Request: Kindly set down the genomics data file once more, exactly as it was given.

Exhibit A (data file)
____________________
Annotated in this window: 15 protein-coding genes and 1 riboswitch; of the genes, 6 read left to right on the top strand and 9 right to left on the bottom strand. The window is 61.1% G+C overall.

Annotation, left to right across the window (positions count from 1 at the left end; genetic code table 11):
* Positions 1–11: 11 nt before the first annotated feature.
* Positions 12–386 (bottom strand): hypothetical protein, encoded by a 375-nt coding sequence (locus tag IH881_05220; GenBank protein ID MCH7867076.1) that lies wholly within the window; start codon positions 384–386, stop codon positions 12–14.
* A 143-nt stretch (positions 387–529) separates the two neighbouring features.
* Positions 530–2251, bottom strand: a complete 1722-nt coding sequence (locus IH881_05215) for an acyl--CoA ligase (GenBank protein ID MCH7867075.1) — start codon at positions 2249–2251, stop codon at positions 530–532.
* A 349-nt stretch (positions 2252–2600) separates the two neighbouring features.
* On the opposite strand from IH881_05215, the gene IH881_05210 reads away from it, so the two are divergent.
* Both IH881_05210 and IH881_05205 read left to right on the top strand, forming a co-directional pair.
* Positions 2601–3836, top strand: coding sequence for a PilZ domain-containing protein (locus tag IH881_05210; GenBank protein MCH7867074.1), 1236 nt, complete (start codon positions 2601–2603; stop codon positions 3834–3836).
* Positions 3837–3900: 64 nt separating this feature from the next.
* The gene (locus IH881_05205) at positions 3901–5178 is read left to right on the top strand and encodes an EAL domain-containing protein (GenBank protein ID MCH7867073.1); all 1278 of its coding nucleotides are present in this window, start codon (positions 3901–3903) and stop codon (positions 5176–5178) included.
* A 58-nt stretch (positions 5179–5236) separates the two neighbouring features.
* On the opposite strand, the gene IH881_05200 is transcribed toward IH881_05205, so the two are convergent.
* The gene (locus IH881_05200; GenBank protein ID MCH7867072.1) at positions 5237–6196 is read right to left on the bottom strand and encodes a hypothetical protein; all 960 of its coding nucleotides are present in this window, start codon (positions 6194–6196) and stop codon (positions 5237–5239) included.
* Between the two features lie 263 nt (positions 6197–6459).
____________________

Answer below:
Annotated in this window: 15 protein-coding genes and 1 riboswitch; of the genes, 6 read left to right on the top strand and 9 right to left on the bottom strand. The window is 61.1% G+C overall.

Annotation, left to right across the window (positions count from 1 at the left end; genetic code table 11):
* Positions 1–11: 11 nt before the first annotated feature.
* Positions 12–386 (bottom strand): hypothetical protein, encoded by a 375-nt coding sequence (locus tag IH881_05220; GenBank protein ID MCH7867076.1) that lies wholly within the window; start codon positions 384–386, stop codon positions 12–14.
* A 143-nt stretch (positions 387–529) separates the two neighbouring features.
* Positions 530–2251, bottom strand: a complete 1722-nt coding sequence (locus IH881_05215) for an acyl--CoA ligase (GenBank protein ID MCH7867075.1) — start codon at positions 2249–2251, stop codon at positions 530–532.
* A 349-nt stretch (positions 2252–2600) separates the two neighbouring features.
* On the opposite strand from IH881_05215, the gene IH881_05210 reads away from it, so the two are divergent.
* Both IH881_05210 and IH881_05205 read left to right on the top strand, forming a co-directional pair.
* Positions 2601–3836, top strand: coding sequence for a PilZ domain-containing protein (locus tag IH881_05210; GenBank protein MCH7867074.1), 1236 nt, complete (start codon positions 2601–2603; stop codon positions 3834–3836).
* Positions 3837–3900: 64 nt separating this feature from the next.
* The gene (locus IH881_05205) at positions 3901–5178 is read left to right on the top strand and encodes an EAL domain-containing protein (GenBank protein ID MCH7867073.1); all 1278 of its coding nucleotides are present in this window, start codon (positions 3901–3903) and stop codon (positions 5176–5178) included.
* A 58-nt stretch (positions 5179–5236) separates the two neighbouring features.
* On the opposite strand, the gene IH881_05200 is transcribed toward IH881_05205, so the two are convergent.
* The gene (locus IH881_05200; GenBank protein ID MCH7867072.1) at positions 5237–6196 is read right to left on the bottom strand and encodes a hypothetical protein; all 960 of its coding nucleotides are present in this window, start codon (positions 6194–6196) and stop codon (positions 5237–5239) included.
* Between the two features lie 263 nt (positions 6197–6459).